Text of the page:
James Governor's Monkchips

The Quickening: a keynote about software development velocity at New Relic’s Futurestack 2018 Conference

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This week I gave a keynote at New Relic’s FutureStack conference in SF.

Isaac Eldridge did a great write up here – 10 Thoughts on Modern Software from RedMonk’s James Governor. You really need to read his post.

Here is my own summary though:

Everything is accelerating in business, and the stakes are higher than ever. Economies are becoming more winner takes all. Which brings us to Highlander quote: “There can be only one”.

RedMonk calls practitioners the New Kingmakers. The companies that are succeeding are investing in building and rebuilding their engineering competence. The underlying factors driving the rise of the New Kingmakers are social coding and online learning, open source and the cloud. See my colleague’s excellent book for more about this revolution.  One effect of the New Kingmakers’ trend is that access to developer talent is now considered more of a constraint than access capital – according to a recent poll of 1000 C-suite executives by Harris, sponsored by Stripe, called The Developer Coefficient. We are told we all need to become software companies, but it’s hard to be a software company. Data and services are what people want to pay for – this is The Software Paradox. The value today is not in the code, but rather in moats based on services and data.

Some companies are just moving so much faster than others. It’s almost comical. CI/CD is the on-ramp for everything good in modern software development. Better quality software, built faster. CI/CD drove the rise of Docker – the disposable infrastructure approach mapped really well to automated testing (unit, functional etc). But Kubernetes emerged as the orchestration environment of choice. Ops people bought into the model, and now it’s the defacto standard for all container-based workloads. All the major players have adopted it, including IBM, Mesosphere, Pivotal, Rancher, Red Hat, VMware. And of course Docker itself. See this post about Rancher: Treating Cattle like Cattle for more about convergence around Kubernetes.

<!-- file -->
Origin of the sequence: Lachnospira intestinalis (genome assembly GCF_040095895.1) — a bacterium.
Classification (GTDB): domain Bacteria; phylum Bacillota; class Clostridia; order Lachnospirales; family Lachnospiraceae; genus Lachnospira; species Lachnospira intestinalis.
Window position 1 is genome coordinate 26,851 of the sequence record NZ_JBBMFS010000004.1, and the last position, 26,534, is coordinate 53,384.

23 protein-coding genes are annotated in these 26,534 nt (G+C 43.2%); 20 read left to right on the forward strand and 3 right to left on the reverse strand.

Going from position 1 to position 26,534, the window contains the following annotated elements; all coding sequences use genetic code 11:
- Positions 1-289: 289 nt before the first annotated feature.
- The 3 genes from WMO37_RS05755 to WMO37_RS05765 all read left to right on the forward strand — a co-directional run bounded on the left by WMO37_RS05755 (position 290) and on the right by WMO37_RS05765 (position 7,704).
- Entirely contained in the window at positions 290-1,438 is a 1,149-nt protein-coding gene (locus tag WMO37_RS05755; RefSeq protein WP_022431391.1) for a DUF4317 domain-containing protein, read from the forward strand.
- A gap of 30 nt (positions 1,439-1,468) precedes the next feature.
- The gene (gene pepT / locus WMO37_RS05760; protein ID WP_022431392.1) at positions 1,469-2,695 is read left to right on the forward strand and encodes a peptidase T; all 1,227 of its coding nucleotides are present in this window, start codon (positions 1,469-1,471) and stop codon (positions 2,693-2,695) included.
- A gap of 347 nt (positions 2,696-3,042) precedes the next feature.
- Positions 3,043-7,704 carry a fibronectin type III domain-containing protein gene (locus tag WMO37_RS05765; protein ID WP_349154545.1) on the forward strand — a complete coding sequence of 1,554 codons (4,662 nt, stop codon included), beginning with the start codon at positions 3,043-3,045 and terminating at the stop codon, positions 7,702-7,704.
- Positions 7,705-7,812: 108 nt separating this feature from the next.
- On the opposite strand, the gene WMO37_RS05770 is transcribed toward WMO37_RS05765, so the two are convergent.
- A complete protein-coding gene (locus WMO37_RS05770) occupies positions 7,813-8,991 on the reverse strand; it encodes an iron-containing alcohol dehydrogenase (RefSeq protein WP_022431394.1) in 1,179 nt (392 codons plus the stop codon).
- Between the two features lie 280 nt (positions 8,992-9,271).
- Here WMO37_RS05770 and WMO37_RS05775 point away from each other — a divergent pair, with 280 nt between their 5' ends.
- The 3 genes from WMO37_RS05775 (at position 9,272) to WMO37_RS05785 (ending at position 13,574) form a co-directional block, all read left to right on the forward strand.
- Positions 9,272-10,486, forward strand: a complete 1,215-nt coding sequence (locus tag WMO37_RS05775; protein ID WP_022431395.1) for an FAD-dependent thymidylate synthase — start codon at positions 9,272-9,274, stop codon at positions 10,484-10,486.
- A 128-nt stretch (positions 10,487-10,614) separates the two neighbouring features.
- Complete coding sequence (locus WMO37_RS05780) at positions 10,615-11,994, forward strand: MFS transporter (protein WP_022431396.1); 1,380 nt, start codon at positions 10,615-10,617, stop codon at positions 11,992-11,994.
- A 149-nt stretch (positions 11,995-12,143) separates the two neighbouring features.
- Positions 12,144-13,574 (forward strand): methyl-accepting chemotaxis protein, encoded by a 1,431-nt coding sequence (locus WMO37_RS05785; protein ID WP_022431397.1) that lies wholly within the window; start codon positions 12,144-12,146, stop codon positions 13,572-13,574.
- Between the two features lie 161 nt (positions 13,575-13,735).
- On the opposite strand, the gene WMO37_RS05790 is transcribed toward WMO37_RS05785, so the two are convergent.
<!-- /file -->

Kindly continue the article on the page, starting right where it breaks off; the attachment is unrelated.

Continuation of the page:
We’re seeing the entire stack being rewritten and rebuilt on top of K8s, including everything from networking to storage. Unlike OpenStack, K8s didn’t begin with this relayering of the stack as a goal, but it’s happening. The next big thing, on top of K8s is likely to be service mesh, automating configuration, security, policy etc – allowing for sidecarring and routing.

The industry however hasn’t been doing a great deal of discussing Istio use cases. It seems to me that one is canarying (selective deployment before broader rollouts). Also see blue/green deployments (maintaining duplicate infrastructure, cutting over traffic from one to the other as new services bed in. Calling these approaches just “CI/CD” perhaps doesn’t go far enough “Progressive Delivery is what I call this basket of routing-based approaches for deployment toolchains, with feature flags, canarying etc. taking full advantage of container native cloud infrastructures.

Related – so what about how developers work – why not do everything through Github, with Git maintaining state in a declarative infrastructure, managing deployment by K8s? The Pull Request is the unit of work and collaboration. Weaveworks came up with the term “GitOps” to describe this pattern.